Mechanism Linking Aggression Stress through Inflammation to Cancer
- *Corresponding Author:
- Dr. Robert Skopec
E-mail: [email protected]
Received Date: March 29, 2011; Accepted Date: July 20, 2011; Published Date: July 22, 2011
Citation: Skopec R (2011) Mechanism Linking Aggression Stress through Inflammation to Cancer. J Cancer Sci Ther 3: 134-139. doi:10.4172/1948-5956.1000075
Copyright: © 2011 Skopec R. This is an open-access article distributed under the terms of the Creative Commons Attribution License, which permits unrestricted use, distribution, and reproduction in any medium, provided the original author and source are credited.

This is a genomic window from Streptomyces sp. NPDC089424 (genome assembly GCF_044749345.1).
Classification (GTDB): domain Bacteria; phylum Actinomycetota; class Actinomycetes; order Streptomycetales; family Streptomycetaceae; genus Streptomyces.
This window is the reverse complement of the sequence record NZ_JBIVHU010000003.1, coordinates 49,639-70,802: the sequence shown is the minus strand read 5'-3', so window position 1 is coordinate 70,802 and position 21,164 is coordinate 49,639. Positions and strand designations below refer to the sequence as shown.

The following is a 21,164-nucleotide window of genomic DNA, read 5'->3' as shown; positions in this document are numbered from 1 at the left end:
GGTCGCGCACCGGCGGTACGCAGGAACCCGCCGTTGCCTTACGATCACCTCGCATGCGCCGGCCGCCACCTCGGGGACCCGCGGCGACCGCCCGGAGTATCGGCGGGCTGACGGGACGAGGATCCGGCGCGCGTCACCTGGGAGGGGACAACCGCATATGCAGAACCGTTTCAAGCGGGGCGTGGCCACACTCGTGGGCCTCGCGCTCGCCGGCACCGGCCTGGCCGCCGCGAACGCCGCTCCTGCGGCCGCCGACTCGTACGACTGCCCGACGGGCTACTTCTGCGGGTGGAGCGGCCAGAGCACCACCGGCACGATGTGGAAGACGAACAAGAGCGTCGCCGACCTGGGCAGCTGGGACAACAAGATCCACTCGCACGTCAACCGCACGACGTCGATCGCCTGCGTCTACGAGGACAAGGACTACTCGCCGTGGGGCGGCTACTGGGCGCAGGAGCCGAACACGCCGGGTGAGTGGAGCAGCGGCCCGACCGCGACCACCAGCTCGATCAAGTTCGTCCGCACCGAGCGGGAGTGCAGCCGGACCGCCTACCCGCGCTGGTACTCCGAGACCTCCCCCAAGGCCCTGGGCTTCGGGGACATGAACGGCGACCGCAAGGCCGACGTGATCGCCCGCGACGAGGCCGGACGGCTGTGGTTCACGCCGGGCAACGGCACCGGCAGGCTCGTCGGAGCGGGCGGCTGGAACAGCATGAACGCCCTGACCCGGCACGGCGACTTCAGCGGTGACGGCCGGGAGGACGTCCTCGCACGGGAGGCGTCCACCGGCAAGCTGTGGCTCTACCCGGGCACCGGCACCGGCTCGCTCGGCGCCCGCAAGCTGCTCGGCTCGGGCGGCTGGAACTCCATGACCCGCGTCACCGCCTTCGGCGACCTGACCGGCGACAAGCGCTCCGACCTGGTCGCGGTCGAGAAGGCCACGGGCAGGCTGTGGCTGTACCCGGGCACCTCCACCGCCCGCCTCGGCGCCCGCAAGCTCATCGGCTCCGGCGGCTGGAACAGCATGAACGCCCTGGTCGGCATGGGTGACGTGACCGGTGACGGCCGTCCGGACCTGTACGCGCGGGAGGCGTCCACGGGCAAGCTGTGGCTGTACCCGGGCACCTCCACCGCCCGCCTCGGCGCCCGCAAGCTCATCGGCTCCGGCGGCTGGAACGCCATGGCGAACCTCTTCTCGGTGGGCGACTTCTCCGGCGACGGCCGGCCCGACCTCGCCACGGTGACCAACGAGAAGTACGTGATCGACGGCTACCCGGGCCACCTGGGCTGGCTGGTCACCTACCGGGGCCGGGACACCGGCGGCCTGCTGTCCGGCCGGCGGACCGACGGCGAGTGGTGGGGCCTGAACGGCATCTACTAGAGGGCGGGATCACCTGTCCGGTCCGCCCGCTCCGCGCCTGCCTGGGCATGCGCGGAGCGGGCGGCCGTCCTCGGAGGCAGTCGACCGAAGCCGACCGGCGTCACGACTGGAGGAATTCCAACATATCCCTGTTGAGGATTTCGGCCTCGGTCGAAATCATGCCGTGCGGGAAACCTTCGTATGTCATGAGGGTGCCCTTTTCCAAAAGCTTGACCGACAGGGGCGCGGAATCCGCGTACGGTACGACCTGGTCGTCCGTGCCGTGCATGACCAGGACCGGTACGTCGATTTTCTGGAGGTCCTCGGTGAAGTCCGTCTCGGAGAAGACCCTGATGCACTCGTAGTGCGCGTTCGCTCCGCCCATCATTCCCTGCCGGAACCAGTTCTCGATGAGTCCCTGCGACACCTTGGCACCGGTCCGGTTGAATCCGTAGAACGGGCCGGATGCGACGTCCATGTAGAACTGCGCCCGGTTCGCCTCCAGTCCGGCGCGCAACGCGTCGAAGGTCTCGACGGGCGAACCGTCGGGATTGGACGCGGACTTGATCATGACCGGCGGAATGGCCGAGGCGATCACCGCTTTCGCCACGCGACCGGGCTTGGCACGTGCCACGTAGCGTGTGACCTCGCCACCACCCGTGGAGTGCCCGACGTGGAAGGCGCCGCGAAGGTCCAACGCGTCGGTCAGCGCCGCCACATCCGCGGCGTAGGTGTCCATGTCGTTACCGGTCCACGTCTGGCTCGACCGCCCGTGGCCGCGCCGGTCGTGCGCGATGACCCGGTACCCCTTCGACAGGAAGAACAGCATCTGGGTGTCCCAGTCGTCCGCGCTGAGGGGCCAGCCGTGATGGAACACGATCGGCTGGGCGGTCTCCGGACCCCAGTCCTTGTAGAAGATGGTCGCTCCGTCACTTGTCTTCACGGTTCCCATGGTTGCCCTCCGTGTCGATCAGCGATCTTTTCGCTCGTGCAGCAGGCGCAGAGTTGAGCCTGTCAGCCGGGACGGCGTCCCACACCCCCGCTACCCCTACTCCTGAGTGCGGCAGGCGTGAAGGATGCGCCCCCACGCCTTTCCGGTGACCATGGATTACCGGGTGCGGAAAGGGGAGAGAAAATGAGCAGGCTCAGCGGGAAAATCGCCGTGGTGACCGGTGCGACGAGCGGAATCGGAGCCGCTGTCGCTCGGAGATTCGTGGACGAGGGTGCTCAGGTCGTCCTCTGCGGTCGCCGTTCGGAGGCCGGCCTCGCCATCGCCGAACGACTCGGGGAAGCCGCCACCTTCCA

Accumulating evidence shows that the central nervous system (CNS) regulates the activity of the immune system. Concerning the role of immune system in cancer, psychosocial influences on immune function provide a mechanism of association between psychosocial factors (like interpersonal aggression) and cancer prognosis. Social conflicts between males, involving high aggression stress and threat (psychosocial conflicts) produce both an allostatic state and allostatic load. The costs for aggressors (Hawks) and victims (losers) tested under semi laboratory conditions are quite different. Testosterone does not cause aggression, only exaggerates the pre-existing pattern and response to environmental triggers of aggression. The individual’s personality type (authoritarian Hawk or Dove) has major impact on psychoneuroimmune mechanisms linking aggression stress through inflammation to cancer. Due to the latest connotations we propose this personality phenomenon label as “the Strauss-Kahn syndrome”.